The Militant (logo)  
   Vol. 67/No. 19           June 9, 2003  
U.S., UK forces clear way
to control Iraq oil sales
lead article
The major political parties in the Kurdish and Shiite areas of Iraq have reacted with anger at Washington and London’s announcement that the imperialist powers occupying the country will not allow an Iraqi “interim” government to be formed anytime soon.

Chief U.S. “civilian” administrator of Iraq Paul Bremer, and other U.S. and British government officials, had delivered the news to the disappointed Iraqi politicians May 16.

The decision hammered home the reality that the U.S. and British armies are the sole governing authority there, and will remain so until they give further notice. One week later the United Nations Security Council adopted a U.S.-crafted resolution that recognized Washington and London as the “occupying powers.” The decision lifted the UN economic sanctions imposed 13 years ago and opened the way to selling the country’s oil on the open market.

Meeting on May 24 in Baghdad, major Iraqi organizations issued a formal protest at the reversal of previous plans to rapidly involve them in a figurehead transitional government.

Hamid al-Bayati of the Supreme Council for the Islamic Revolution in Iraq, which is backed by many Shiites and orients to the Iranian government, proposed that the group organize protest actions in Iraq and abroad. Other participants balked at the idea, according to the New York Times.

Washington accuses the Supreme Council of being a tool of Tehran, and has moved to begin disarming its 10,000-strong Badr militia.

Frustrated by Bremer’s May 16 announcement, representatives of the Kurdish Democratic Party and the Patriotic Union of Kurdistan have abandoned their expectant vigil in Baghdad and returned to their territories in the north. They invited Bremer to travel there to “confront the popular disenchantment” with the decision, reported the Times. The two parties have functioned as close allies of Washington through the 1990s, and during and after this year’s war.  
To the victor go the spoils
The vote in favor of the May 22 resolution in the UN Security Council, drafted by Washington and co-sponsored by London and Madrid, was virtually unanimous. Among the 14 “yes” votes were the representatives of France and Germany—the largest imperialist powers on continental Europe—and those of China and Russia. All had raised objections to the U.S.-British assault on Iraq because they expected that a U.S. victory would deal a fatal blow to their trade and investments in the oil-rich country, which is exactly what is happening.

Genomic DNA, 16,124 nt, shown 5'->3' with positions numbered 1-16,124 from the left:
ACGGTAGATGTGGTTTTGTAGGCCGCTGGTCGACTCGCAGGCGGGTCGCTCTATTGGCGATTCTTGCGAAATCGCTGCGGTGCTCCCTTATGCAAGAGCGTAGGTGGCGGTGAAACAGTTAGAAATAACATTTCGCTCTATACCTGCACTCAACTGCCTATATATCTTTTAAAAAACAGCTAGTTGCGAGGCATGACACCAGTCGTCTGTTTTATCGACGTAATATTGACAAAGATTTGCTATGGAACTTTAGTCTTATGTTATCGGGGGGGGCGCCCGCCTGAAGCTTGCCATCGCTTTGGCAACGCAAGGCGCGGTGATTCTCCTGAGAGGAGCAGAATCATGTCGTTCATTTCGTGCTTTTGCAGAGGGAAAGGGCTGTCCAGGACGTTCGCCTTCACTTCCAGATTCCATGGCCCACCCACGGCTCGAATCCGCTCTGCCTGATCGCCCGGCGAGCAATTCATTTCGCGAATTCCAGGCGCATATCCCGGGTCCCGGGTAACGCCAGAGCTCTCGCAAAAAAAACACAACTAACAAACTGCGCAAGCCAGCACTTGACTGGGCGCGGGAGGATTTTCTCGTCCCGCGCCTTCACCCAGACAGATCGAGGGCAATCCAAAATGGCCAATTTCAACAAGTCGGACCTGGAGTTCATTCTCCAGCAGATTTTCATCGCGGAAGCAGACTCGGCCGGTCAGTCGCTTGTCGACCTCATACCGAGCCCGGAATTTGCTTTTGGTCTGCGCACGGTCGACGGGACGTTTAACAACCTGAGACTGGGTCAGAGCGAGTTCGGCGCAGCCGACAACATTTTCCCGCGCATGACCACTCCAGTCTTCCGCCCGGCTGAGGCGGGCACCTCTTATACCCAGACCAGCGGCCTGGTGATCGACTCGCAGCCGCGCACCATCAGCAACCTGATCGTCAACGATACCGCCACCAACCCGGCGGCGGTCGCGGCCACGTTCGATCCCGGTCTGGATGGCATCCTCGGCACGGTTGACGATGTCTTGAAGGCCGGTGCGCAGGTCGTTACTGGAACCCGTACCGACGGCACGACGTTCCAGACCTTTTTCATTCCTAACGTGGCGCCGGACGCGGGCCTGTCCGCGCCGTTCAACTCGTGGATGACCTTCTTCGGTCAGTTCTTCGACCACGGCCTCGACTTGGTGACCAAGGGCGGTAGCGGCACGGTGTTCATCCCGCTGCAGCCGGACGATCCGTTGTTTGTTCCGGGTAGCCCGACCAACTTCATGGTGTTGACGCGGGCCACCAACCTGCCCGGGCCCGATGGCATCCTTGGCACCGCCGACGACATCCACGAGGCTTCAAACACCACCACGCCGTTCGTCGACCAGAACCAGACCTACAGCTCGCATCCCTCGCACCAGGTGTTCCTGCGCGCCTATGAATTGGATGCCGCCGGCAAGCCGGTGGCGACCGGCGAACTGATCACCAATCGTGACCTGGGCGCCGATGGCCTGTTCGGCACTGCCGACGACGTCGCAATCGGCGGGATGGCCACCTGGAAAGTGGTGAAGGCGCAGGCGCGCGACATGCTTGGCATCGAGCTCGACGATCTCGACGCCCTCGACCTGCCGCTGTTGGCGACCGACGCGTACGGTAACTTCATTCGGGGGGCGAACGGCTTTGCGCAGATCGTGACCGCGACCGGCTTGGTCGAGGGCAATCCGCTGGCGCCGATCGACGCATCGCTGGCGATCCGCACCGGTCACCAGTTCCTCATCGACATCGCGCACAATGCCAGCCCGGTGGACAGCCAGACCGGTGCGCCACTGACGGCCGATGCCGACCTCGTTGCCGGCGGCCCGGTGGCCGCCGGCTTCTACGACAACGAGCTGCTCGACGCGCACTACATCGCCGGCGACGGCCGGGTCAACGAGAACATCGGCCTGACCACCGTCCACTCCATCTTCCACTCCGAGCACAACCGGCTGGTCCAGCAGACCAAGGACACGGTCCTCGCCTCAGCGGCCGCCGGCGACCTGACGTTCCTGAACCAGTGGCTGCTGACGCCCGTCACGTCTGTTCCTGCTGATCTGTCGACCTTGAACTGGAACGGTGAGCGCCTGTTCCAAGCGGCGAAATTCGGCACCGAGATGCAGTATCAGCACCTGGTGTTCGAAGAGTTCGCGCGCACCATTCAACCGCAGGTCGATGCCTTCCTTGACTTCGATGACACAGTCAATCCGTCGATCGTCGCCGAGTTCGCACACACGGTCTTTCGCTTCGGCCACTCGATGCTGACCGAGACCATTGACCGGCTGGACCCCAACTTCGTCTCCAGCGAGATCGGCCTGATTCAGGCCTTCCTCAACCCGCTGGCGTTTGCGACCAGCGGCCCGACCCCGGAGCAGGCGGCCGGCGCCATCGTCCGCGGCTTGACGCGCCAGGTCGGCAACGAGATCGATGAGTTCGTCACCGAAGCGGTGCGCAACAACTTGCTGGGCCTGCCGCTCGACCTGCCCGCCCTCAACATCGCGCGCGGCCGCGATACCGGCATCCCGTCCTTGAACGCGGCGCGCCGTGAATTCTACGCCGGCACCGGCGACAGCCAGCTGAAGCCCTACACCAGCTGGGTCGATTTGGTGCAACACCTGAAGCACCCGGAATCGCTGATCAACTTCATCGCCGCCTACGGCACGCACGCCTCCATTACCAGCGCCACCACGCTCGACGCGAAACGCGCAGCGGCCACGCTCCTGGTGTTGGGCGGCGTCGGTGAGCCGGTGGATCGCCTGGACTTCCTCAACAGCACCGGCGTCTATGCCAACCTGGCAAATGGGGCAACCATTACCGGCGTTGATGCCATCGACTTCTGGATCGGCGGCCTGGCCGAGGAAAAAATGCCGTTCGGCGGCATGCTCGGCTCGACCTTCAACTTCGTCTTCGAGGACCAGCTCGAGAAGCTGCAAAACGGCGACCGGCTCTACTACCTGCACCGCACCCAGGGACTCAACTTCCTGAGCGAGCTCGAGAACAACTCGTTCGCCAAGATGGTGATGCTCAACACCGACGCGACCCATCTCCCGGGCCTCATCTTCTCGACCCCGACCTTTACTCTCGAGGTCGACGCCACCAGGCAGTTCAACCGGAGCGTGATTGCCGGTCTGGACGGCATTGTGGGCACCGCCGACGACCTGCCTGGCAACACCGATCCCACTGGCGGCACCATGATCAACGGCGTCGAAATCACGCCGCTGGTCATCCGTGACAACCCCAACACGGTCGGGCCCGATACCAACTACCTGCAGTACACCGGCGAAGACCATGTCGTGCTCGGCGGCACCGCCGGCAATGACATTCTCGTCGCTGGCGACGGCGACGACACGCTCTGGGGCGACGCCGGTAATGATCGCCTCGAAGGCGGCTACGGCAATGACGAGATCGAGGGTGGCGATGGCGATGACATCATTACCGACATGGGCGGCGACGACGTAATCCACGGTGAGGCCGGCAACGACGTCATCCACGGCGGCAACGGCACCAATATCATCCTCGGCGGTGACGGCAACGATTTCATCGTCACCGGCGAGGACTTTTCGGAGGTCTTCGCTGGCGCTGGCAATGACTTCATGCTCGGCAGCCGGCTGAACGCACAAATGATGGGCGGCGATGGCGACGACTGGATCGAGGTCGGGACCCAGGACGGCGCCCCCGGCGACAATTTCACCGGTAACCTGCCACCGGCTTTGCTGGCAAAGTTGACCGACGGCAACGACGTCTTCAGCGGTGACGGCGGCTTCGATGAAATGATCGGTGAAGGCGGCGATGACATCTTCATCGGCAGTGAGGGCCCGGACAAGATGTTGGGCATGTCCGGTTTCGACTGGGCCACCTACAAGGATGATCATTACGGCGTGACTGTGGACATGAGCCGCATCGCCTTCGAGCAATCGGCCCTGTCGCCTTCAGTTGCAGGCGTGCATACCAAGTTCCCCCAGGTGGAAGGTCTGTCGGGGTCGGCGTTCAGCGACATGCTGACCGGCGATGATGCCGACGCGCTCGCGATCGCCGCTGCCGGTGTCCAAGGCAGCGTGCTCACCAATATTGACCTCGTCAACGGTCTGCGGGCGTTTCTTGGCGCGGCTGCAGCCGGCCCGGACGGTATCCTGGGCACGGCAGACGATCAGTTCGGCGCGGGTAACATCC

Syria’s delegate left the country’s council seat empty during the voting. Syrian government officials later asserted that with more time to consider the issue, they too would have voted “yes.”

The vote cleared the last hurdle for the resumption of exports of Iraqi oil on the open market, which will now be carried out by the U.S.-run regime. Iraq possesses the world’s largest known oil reserves after those in Saudi Arabia. Revenues from this trade will be placed in a fund to be controlled by the U.S. and British governments. The fund will be held at the Iraqi central bank, where a former U.S. banking executive is now in charge.

The resolution instructed UN officials to undertake a review of contracts that Moscow, Beijing, Paris, and other governments as well as private corporations had signed with the Saddam Hussein regime. It suspended payments on Iraq’s foreign debt, which stands at more than $100 billion , for four years. Iraq is estimated to owe between $8 billion and $12 billion each to France and Russia, and a little more than half that amount to Germany.

Washington agreed to some minor amendments as a thinly veiled face-saving justification for French, German, and Russian backing for the resolution. Among them was the change in job description of the main UN official in Iraq from “special coordinator” to “special representative.” The man who got the job, Sérgio Vieira de Mello, received the endorsement of the Bush administration.

With their vote, Paris and Berlin admitted to the blows Washington had already dealt them with its assault on Iraq and takeover of the country, and tried to put the best spin on it.

“We have achieved substantial improvements,” said Germany’s UN ambassador, Gunther Pleuger, explaining his government’s affirmative vote. “The war that we did not want, and a majority of the council did not want, has taken place. We are now in a new situation. We cannot undo history.” French foreign minister Dominique de Villepin stated, “Even if this text does not go as far as we would like, we have decided to vote for this resolution.” Speaking at a news conference with his German and Russian counterparts, he added, “This is because we have chosen the path of unity of the international community.”

After praising Paris’s decision to vote for the resolution, U.S. secretary of state Colin Powell added, “Does it mean that the disagreements of the past are totally forgotten? No. Let’s not paper it over and pretend it didn’t happen—it happened.”  
UK reps criticize Baghdad operation